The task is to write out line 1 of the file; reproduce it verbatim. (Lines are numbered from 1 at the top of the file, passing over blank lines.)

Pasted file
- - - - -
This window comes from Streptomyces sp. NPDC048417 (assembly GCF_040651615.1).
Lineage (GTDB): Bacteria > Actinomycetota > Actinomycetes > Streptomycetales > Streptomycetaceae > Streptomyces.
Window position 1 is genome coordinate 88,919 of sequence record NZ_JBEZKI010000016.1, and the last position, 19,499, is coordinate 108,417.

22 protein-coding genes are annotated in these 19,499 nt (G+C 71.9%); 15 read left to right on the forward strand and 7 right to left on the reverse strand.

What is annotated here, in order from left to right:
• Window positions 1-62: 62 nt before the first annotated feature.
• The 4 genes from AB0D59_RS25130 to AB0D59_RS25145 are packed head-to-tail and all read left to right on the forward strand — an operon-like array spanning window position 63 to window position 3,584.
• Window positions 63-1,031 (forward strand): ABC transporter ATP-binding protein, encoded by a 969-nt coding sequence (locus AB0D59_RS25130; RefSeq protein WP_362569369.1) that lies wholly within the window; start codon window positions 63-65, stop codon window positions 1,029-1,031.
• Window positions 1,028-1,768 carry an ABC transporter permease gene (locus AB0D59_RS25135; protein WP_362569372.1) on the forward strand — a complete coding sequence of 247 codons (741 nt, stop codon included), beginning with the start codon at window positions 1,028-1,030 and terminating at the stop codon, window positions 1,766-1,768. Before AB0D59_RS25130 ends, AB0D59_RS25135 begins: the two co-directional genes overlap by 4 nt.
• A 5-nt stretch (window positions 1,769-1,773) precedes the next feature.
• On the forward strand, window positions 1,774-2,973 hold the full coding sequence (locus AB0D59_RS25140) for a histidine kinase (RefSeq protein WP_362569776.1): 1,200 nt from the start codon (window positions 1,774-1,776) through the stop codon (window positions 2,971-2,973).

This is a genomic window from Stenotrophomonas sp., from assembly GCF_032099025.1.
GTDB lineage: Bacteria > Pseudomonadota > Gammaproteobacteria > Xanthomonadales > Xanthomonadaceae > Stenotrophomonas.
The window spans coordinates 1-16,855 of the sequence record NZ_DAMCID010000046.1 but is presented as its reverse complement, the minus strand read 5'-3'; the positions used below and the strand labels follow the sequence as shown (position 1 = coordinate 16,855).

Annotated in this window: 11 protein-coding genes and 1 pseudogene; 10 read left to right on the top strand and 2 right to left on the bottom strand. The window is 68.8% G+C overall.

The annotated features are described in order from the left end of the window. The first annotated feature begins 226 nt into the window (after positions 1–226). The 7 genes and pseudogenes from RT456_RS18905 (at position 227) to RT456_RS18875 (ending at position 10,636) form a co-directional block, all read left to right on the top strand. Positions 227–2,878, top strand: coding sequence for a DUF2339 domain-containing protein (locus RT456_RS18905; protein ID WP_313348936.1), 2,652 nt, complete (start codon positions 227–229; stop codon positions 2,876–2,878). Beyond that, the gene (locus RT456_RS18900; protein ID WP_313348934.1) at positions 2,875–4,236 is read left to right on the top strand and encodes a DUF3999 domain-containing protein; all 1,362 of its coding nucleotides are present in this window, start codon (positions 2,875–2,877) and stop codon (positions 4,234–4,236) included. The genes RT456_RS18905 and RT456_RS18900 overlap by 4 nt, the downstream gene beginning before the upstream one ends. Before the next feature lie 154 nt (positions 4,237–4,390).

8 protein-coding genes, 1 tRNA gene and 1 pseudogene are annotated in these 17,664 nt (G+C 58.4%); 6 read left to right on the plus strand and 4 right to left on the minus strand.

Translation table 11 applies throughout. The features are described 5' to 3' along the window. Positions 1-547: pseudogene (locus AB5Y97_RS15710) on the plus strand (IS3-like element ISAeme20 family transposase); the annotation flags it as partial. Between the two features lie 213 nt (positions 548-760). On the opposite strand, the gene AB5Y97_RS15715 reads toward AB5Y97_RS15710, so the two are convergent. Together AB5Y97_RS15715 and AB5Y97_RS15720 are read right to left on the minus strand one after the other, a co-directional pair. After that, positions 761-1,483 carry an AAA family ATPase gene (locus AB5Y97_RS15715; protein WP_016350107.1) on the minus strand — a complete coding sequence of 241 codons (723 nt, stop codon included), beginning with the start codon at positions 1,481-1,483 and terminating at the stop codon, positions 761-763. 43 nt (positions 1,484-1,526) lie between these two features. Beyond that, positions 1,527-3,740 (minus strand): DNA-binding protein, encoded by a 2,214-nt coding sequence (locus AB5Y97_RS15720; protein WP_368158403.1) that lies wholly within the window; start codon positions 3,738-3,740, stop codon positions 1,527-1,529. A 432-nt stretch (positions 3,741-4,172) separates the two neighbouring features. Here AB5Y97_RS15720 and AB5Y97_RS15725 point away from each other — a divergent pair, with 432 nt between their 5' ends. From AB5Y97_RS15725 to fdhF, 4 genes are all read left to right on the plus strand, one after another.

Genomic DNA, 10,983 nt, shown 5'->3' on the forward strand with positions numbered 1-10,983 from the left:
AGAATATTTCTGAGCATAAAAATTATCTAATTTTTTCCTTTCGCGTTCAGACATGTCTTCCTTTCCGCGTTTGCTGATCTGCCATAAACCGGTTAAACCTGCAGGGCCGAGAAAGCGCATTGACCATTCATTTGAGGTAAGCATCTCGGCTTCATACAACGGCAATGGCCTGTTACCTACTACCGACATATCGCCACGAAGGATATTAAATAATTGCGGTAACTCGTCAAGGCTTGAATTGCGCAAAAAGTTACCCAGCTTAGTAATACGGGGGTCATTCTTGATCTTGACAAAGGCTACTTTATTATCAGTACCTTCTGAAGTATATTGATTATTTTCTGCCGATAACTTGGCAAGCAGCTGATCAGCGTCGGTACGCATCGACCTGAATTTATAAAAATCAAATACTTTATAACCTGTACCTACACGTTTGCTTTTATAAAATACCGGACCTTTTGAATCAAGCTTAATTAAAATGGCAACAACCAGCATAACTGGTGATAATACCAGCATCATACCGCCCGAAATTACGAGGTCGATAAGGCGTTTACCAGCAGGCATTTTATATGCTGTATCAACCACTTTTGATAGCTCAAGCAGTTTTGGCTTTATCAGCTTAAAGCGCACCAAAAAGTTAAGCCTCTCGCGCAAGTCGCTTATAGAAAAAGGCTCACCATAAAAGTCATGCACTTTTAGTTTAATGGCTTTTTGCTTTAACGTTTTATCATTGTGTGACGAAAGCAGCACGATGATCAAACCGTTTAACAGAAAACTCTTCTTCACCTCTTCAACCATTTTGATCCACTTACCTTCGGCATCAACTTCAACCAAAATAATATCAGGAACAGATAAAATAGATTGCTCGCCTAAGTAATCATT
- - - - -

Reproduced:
This window comes from Streptomyces sp. NPDC048417 (assembly GCF_040651615.1).